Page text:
SSD: What Happens When Connections Fail

Scenario: Unknown PCB (printed circuit board) Failure

SSDA solid-state drive (SSD) is simply a printed circuit board (PCB) with typically 3 basic types of chips soldered to it; DRAM, NAND and a controller (aka the “brain”). Each chip must be perfectly aligned with its specific location on the PCB, and a solid connection must be maintained at all times. If a connection is broken to any of the chips, the entire SSD may become useless and dead, otherwise known as “bricked.”

Causes

There are a variety of potential causes for lost connections or broken circuits on a PCB, such as:

  • Manufacturer—Defective or inferior solder used at the time of manufacture could, over time, weaken in strength and therefore lose connectivity.
  • Normal Wear and Tear—Thermal expansion and contraction that occurs with everyday use can eventually cause microscopic fractures in the solder, thereby interrupting a circuit.
  • Physical Trauma—If the SSD is dropped, bent or otherwise mistreated, physical trauma could cause the board to flex and a connection to be broken.

As always, gentle handling and common sense can aid in preventing physical trauma to a solid-state device. Manufacturer errors and normal wear and tear are unavoidable.

Should an issue occur, it is important to prevent further damage that could make the data unrecoverable. Be sure to properly pad the device when packaging it for storage or delivery. Do not store the device where there may be dramatic temperature changes.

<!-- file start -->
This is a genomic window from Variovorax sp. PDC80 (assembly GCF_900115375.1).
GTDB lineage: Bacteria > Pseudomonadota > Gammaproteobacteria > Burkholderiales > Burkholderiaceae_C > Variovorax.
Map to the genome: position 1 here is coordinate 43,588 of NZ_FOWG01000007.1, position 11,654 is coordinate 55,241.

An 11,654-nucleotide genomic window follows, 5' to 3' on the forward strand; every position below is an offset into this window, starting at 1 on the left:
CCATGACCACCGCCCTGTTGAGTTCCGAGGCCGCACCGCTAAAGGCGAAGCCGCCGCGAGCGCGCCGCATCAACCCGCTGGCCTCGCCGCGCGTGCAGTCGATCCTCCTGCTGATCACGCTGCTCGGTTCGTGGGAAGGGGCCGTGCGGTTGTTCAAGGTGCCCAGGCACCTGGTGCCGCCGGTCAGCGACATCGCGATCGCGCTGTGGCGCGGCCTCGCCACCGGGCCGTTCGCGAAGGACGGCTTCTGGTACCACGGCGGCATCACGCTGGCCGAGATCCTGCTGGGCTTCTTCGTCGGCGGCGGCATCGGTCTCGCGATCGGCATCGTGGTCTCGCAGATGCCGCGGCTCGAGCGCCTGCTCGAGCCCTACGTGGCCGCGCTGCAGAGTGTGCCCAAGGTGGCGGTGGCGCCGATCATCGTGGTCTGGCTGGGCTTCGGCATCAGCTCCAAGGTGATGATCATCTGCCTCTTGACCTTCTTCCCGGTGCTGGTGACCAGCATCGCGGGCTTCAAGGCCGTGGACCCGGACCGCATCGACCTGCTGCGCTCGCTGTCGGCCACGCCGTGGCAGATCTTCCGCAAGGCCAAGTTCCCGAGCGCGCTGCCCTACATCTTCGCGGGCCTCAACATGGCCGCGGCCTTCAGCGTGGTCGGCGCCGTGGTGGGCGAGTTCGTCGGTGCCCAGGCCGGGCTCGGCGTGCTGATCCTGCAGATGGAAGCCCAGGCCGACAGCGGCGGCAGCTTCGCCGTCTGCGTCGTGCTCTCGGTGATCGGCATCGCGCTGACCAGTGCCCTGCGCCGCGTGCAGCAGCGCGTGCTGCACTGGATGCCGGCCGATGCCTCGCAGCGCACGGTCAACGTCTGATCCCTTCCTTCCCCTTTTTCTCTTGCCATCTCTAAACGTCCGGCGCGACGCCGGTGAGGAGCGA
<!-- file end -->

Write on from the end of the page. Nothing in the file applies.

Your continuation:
Or, to truly avoid any data loss, regularly back up working storage devices.

What Happens at DriveSavers

When DriveSavers receives an SSD with PCB issues, we trace every critical circuit and test all voltages to see if we can determine the root cause of the failure. In some cases, we remove and replace certain chips and in other cases, work to repair the PCB with its chips in place.

This process to realign and reconnect the chips to the PCB is known as “reflowing.” This is very tricky work, because the temperature used throughout this process needs to exactly match the proprietary temperature profiles provided to DriveSavers by SSD manufacturers.

If the wrong temperature is used, we could either fail to flow the solder enough to create good connections or, far worse, cook the board making data permanently irretrievable.

For this work, we use a highly specialized device called a “reflow oven.” The reflow oven enables our engineers to “soak” (heat at the same temperature for a duration of time) and then “reflow” (resolder) an SSD at the precise temperatures required to successfully rebuild the connections without harming the device further.

Once connections are temporarily reconnected, our engineers are able to make an image of the drive from which to recover data.

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